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Emanuel Lasker vs Sergey Nikolaevich von Freymann
St. Petersburg (1909), St. Petersburg RUE, rd 4, Feb-19
Tarrasch Defense: General (D32)  ·  1-0



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Kibitzer's Corner
Aug-15-05  iron maiden: <Calli> Maybe this is one for the Great Escapes collection?
Premium Chessgames Member
  Calli: Interesting game. I need to go over it a bit more. Thanks!
Premium Chessgames Member
  keypusher: <Calli>, let me add my vote to putting this in your Great Escapes collection.

Part I

Here are some notes from Lasker's tournament book, interspersed with Shredder comments. The "great escaping" takes place largely between moves 25 and 37, but I include all his notes because they are stylistically interesting and very accurate, though falling short of Lasker's promised perfection.

The first time control was at move 37.

After 5. Bf4: <Not a commendable continuation, as Black cleverly demonstrates.>

After 7. e3: <The complications after 7. Nb5 d4 8. a3 Ba5 9. b4 dxc3 10. bxa5 e5 would result in Black's favour, as White has not time to mobilize his KB and KR.>

Shredder prefers simply 8....Bxc3+ 9. bxc3 e5, when ...a6 will pick up the knight after the bishop moves. 8. Nc7+ is refuted by 8....Qxc7 9. Bxc7 dxc3.

After 7....Nge7: <Excellent. 7....Nf6 would be far weaker, as the QKt would remain unguarded and the KBP obstructed.>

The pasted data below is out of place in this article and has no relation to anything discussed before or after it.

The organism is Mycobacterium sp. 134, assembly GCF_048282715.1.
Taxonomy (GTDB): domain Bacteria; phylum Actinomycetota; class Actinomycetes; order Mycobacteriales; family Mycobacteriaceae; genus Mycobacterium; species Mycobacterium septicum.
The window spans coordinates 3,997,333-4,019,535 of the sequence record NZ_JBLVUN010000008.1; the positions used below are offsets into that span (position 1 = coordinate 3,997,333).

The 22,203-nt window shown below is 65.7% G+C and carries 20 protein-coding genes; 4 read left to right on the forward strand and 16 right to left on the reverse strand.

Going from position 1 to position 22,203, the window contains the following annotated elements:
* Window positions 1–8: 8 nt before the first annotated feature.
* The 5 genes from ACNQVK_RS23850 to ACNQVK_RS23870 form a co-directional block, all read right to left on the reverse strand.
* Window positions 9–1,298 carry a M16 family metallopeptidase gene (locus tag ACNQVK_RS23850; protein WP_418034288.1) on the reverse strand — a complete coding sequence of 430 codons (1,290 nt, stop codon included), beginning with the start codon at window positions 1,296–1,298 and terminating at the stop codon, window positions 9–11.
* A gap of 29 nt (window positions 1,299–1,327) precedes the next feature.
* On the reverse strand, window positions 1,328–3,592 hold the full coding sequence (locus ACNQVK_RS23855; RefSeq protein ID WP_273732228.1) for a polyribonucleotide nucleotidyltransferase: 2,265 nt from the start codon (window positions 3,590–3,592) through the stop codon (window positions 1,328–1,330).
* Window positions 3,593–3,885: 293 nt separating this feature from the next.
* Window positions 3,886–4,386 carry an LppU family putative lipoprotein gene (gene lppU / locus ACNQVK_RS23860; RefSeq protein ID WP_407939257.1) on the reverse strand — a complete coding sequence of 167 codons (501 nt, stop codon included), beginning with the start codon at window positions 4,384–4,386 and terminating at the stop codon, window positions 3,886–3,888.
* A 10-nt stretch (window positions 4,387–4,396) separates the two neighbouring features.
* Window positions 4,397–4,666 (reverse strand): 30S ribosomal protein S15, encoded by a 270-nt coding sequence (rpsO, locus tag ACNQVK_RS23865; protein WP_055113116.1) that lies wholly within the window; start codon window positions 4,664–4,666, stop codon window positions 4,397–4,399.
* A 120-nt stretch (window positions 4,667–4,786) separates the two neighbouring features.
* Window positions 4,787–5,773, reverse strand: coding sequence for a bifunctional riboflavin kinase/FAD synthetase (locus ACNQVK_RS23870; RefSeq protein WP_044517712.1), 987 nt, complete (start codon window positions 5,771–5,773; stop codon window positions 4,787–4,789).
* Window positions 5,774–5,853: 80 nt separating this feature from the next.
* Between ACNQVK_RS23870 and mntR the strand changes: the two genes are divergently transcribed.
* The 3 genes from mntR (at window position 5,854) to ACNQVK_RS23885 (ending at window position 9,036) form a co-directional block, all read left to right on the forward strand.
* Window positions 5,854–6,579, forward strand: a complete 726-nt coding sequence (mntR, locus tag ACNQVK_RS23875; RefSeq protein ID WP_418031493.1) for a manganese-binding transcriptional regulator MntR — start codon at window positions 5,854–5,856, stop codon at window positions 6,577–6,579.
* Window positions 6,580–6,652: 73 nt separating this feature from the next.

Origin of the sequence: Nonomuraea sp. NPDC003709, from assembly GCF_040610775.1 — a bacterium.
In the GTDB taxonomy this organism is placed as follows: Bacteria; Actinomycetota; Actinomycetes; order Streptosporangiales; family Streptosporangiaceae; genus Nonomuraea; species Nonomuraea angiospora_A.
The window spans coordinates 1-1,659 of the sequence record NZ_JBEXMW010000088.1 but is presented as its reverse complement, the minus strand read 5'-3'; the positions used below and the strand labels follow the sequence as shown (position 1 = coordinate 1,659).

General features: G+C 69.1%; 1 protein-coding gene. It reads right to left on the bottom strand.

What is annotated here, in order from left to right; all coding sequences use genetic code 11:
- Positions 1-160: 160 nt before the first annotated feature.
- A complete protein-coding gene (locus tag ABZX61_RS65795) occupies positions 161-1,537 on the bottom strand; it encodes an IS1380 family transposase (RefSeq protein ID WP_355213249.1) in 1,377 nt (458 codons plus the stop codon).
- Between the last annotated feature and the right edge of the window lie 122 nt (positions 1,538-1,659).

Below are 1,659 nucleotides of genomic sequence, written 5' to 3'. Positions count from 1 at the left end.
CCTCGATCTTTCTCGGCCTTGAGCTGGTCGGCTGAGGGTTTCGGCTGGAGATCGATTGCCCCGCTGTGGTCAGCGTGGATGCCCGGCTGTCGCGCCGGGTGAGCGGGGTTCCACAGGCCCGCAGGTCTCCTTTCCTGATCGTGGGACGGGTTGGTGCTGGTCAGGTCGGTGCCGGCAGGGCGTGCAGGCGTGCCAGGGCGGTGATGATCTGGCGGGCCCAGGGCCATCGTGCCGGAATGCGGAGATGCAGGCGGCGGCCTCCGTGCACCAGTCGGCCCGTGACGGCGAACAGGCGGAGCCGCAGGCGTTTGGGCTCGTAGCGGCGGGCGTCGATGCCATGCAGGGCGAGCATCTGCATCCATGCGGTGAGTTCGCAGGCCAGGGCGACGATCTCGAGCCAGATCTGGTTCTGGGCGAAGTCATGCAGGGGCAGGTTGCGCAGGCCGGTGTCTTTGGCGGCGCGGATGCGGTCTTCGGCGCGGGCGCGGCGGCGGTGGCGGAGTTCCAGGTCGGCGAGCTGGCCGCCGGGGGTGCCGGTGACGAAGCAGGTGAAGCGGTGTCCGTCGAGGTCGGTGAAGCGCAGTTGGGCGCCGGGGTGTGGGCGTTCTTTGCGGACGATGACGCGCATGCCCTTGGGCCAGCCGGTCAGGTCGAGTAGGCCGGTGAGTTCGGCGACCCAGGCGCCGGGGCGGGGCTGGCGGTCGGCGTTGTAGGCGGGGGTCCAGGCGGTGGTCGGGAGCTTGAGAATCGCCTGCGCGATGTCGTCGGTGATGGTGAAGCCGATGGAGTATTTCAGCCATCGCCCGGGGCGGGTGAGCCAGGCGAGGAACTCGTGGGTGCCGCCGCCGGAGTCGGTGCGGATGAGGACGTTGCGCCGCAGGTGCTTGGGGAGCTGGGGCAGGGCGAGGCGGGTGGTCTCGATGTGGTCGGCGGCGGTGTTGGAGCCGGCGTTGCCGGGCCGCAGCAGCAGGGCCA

After 13....Qe7: <Black is well developed and the White QBP is weak.

After 16. c4: <Here White ought to have played for attack <a tout prix>. By 16. f4 he would have definitely ruined the Pawn's position, it is true, but he would have opened lines for Bishop and Rook, thus perhaps recovering the lost ground. The White position does not stand finessing, as Black has obviously the superior position, as long as White's QB is shut out at g3.>

After 17. Qh5: <The intention being, after 17....Rfe8 to continue with 18. c5 bxc5 19. Rb7. But Black finds a far better reply.>

After 18. Rfd1: <But now was the time to liberate the QB by 17. Bxc6 Rxc6 18. Qxe5. This omission is taken advantage of by Black in masterly style.>

After 20....Rc5: <Far better than ...Rc7. If White now play f2-f4, Black can reply ...Rfc8, threatening to win a piece by ...Bxd5.>

After 23....Nc6: <White is now badly in need of the displaced bishop. If the KBP was already at f3, White could play Bf2 and Black's attack would not have succeeded.

Position after 25....b5

click for larger view

The dominant motif of the next ten or so moves will be Black's latent threat of a fork on e2, say after 26. cxb5 Rxc3 27. Rxc3 Rxc3 28. Qxc3 Ne2+. Lasker apparently considers this too obvious to point out. He writes:

<This move was tempting but not as strong as 25....Bxd5. White would have to replay exd5 with the likely continuation: 26. exd5 b5 27. f4 bxc4 28. fxe5 Qxd5 29. Rd1 Rd8 and Black wins yet another pawn because of the threat ...Nf3+.>

Premium Chessgames Member
  keypusher: Part II

After 26....b4: <If 26. Bxd5 27. fxe5 (27....fxe5 28. Bxe5 b4 29. Rg3) 27....Rxc4 28. Qxd4.>